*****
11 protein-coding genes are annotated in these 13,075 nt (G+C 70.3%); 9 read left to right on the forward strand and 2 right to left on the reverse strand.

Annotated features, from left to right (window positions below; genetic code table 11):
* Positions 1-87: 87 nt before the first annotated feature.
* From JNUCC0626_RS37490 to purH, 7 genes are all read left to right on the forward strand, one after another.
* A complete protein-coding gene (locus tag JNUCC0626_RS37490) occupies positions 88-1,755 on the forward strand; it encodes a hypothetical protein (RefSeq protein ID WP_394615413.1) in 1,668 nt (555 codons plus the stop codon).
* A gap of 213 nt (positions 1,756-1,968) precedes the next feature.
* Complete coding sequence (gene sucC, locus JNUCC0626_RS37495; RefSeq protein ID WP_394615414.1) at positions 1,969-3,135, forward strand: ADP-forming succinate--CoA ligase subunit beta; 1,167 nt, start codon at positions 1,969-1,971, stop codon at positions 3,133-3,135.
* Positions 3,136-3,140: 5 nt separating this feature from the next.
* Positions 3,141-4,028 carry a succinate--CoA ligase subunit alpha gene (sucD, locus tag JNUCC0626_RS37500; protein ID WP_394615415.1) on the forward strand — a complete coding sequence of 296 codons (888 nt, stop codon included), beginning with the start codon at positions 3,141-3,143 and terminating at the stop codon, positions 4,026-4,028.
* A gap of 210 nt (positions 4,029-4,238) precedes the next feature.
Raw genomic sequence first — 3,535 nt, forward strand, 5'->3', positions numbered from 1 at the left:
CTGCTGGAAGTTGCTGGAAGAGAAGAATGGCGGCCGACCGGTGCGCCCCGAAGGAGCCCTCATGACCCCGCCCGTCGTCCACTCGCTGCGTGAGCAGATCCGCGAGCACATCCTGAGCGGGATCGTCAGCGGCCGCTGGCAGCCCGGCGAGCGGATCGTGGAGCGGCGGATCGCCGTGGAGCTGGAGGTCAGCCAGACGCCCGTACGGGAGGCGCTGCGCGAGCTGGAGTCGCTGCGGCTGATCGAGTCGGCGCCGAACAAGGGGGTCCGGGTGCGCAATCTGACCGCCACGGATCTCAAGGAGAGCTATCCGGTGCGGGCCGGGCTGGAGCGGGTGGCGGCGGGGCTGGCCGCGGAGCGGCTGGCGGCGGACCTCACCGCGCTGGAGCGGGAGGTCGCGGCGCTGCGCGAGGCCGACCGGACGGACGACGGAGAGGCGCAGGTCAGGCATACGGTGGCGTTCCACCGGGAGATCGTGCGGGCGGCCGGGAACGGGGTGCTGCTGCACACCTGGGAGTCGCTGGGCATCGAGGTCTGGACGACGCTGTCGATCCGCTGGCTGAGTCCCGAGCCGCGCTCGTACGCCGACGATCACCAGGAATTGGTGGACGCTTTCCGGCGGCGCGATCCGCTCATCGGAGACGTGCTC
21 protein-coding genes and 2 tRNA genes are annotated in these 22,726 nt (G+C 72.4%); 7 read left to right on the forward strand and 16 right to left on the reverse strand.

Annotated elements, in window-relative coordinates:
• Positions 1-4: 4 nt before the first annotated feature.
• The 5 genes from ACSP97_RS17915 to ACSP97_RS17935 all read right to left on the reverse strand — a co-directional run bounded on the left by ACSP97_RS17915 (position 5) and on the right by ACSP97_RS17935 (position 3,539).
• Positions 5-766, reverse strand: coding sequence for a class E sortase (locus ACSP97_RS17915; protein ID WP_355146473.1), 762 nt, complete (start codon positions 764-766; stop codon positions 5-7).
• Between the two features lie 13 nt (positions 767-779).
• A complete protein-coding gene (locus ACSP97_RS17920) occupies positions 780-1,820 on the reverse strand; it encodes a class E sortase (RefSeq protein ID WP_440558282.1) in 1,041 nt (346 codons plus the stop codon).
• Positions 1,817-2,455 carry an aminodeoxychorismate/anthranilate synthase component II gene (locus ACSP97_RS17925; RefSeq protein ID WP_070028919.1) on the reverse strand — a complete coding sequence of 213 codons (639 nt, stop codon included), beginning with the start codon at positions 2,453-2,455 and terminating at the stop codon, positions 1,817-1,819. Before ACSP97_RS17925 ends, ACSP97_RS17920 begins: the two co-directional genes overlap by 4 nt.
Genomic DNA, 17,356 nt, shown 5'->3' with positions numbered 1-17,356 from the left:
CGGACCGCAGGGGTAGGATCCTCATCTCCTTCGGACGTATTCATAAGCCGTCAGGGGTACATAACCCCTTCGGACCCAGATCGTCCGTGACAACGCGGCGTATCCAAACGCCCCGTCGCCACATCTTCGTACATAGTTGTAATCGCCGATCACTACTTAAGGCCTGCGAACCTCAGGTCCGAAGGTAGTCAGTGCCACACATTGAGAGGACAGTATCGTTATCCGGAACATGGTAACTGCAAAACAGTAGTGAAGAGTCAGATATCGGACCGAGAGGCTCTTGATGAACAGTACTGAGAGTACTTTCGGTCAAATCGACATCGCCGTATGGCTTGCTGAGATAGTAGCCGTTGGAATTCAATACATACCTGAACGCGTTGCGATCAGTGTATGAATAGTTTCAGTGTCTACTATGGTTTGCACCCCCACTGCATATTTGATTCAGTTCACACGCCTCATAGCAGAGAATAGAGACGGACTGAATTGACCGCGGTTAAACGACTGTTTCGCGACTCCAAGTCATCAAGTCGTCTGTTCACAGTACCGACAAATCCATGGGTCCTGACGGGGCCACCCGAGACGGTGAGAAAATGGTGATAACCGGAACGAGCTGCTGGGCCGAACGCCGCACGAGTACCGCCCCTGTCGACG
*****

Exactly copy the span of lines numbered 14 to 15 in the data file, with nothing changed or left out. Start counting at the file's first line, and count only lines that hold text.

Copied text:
Annotated elements, in window-relative coordinates:
• Positions 1-4: 4 nt before the first annotated feature.